Here are some not-so-new statistics. Every indication is that the current ones would be even more stark than these from a few years ago:

• 83 percent of all U.S. stocks are in the hands of 1 percent of the people.
• 66 percent of the income growth between 2001 and 2007 went to the top 1% of all Americans
• Only the top 5 percent of U.S. households have earned enough additional income to match the rise in housing costs since 1975.
• For the first time in U.S. history, banks own a greater share of residential housing net worth in the United States than all individual Americans put together.
• In 1950, the ratio of the average executive’s paycheck to the average worker’s paycheck was about 30 to 1. Since the year 2000, that ratio has exploded to between 300 to 500 to one
• As of 2007, the bottom 80 percent of American households held about 7% of the liquid financial assets
• The bottom 50 percent of income earners in the United States now collectively own less than 1 percent of the nation’s wealth.
• Average Wall Street bonuses for 2009 were up 17 percent when compared with 2008
• The top 1 percent of U.S. households own nearly twice as much of America’s corporate wealth as they did just 15 years ago
• The top 10 percent of Americans now earn around 50 percent of our national income.

Data such as these are not to be unexpected in a world of sinful, self-absorbed people. That’s why some form of redistribution was envisioned for us by God. Though never fully practiced, the Jubilee principle nonetheless acknowledges the need for fresh starts, including the release of bonded workers, and the forgiveness of debts. It is God’s plan of (dare we say) redistribution. And while the government is a poor candidate for enacting/enforcing/interpreting its version of the provisions, it would be in the best interest of Christian thinkers and leaders to provide leadership in helping us to think better about how we might care for one another in fair and just ways which neither encourage sloth nor punish industry. Christians cannot in good conscience simply give endorsement to political and economic models which do either of these.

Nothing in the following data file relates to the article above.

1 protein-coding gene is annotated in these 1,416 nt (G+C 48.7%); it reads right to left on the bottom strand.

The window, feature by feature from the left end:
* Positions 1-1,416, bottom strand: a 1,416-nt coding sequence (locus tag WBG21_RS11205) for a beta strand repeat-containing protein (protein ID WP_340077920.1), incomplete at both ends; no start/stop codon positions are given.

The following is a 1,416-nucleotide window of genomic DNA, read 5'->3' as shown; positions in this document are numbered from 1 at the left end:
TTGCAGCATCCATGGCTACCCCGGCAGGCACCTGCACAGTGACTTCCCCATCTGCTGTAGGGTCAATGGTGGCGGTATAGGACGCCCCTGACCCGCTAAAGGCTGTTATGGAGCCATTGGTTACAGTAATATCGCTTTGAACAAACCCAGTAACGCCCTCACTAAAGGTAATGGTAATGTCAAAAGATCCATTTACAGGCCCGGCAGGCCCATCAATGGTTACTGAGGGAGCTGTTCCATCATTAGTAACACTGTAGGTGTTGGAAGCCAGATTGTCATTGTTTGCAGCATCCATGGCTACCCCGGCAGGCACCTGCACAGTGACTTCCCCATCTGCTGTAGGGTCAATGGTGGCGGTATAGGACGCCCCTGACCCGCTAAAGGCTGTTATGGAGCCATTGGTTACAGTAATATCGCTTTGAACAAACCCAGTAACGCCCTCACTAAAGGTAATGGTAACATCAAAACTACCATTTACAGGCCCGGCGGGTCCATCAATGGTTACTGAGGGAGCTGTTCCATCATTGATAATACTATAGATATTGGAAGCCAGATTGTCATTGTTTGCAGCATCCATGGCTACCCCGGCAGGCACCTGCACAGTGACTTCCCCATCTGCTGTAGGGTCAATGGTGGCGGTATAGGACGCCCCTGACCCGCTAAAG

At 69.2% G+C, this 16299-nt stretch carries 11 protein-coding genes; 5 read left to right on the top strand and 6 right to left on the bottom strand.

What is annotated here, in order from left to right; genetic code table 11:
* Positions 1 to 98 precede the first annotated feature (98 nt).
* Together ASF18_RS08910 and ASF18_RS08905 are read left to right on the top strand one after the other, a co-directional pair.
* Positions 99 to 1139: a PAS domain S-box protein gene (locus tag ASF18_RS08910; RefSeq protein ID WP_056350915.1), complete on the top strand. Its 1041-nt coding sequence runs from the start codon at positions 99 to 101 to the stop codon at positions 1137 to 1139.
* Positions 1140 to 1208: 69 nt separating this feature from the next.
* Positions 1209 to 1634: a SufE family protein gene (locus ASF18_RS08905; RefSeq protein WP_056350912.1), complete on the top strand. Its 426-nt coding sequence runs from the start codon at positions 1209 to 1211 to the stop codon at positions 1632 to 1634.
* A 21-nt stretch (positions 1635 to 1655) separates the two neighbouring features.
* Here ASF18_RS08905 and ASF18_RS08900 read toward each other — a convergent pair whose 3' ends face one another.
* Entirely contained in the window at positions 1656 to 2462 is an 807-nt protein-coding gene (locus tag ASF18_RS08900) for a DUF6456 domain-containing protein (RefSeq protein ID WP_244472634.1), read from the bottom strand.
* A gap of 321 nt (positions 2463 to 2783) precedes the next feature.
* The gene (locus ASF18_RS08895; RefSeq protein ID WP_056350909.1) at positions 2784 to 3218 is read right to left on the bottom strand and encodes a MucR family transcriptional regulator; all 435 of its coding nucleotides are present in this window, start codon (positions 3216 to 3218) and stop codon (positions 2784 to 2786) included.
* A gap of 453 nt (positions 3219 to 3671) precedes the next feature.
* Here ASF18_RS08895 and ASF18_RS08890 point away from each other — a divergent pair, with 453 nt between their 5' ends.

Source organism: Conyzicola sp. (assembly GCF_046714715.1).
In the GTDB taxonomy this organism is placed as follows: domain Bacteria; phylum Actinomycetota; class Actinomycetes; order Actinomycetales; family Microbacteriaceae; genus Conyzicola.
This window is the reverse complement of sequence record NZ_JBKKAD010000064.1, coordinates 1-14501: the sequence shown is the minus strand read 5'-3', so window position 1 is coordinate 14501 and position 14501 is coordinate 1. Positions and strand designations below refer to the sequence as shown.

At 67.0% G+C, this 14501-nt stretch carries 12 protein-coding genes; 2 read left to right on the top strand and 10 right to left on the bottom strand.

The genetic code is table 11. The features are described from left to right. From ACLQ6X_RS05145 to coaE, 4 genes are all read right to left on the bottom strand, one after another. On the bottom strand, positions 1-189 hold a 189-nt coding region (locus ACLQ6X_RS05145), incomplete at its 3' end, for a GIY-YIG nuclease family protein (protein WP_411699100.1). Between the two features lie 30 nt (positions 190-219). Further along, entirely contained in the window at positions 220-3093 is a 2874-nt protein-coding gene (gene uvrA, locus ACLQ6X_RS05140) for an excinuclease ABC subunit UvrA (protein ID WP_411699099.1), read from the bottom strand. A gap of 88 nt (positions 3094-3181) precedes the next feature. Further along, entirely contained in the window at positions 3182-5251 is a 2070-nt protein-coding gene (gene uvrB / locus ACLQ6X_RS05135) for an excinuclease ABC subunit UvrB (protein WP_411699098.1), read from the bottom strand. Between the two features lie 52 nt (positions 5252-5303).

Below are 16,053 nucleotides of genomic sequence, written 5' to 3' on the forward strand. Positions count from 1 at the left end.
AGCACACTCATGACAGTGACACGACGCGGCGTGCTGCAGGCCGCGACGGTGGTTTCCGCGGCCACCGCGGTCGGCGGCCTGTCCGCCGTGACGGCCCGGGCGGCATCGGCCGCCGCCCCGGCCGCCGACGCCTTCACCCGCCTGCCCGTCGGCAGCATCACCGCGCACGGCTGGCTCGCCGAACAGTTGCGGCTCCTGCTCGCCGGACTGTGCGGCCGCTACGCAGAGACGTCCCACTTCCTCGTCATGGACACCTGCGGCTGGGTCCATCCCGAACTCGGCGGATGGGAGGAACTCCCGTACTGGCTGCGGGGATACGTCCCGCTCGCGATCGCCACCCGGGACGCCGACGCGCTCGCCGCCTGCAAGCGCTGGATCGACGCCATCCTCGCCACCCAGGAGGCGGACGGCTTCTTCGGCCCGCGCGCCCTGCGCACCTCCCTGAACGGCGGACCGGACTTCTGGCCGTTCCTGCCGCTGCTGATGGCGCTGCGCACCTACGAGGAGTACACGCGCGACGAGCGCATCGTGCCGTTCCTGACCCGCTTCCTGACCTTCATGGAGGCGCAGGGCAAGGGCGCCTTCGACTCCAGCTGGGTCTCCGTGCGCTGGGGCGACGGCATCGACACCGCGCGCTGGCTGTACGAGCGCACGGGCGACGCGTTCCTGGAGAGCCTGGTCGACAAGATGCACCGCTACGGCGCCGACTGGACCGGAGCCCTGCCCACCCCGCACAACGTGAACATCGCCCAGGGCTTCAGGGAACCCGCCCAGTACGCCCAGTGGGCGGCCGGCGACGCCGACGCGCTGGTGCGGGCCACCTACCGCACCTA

What do you think? What does this suggest about our political priorities?

Time to Finalize the Divorce?

I know, it’s a radical suggestion. And it is fraught with difficult side issues and entanglements which make it a hazardous direction by any account. Children, inheritance, estates, custody, property, visitation rights, medical guardianship, and probably a lot of other matters would have to be accounted for. But maybe it’s time to begin the conversation (one which has in fact already begun in some circles).

The divorce I am thinking of is not one between two people, but between the church and the state as that relationship pertains to the legalization of marriage. Is it time for the church to have nothing further to do with what state-sanctioned marriage proceedings? Neither the state nor the broader culture seem to have little knowledge of and even less concern for what Christian marriage is; and maybe it is time for the church to claim its ground, at least among its own people. This idea is, to be sure, prompted by the news this week that Maryland has become the eighth state to legalize marriage between same-sex partners. There is little short of divine intervention that will keep that number from growing rapidly in short order.

On one hand, it is perhaps of little concern to those who do not walk in this way; no one says a person must marry one of the same sex. But on the other, it may well come about soon that anyone authorized by the state to legally sanction any marriage may be required to do so for whatever is declared by the state to be a marriage; and that will have ever more fading resemblances to Christian marriage. Odd, isn’t it? A rapidly increasing number of heterosexual couples eschews marriage for simple, convenient co-habitation, while same-sex couples want increasingly to opt in to what is by all accounts a fading institution. And on the other side of the courthouse, where marriages are legally de-sanctioned via divorce, we have mountainous evidence that the permanence assumed by Christians to be part of the substance of marriage is a sham at best and a rejected idea at worst.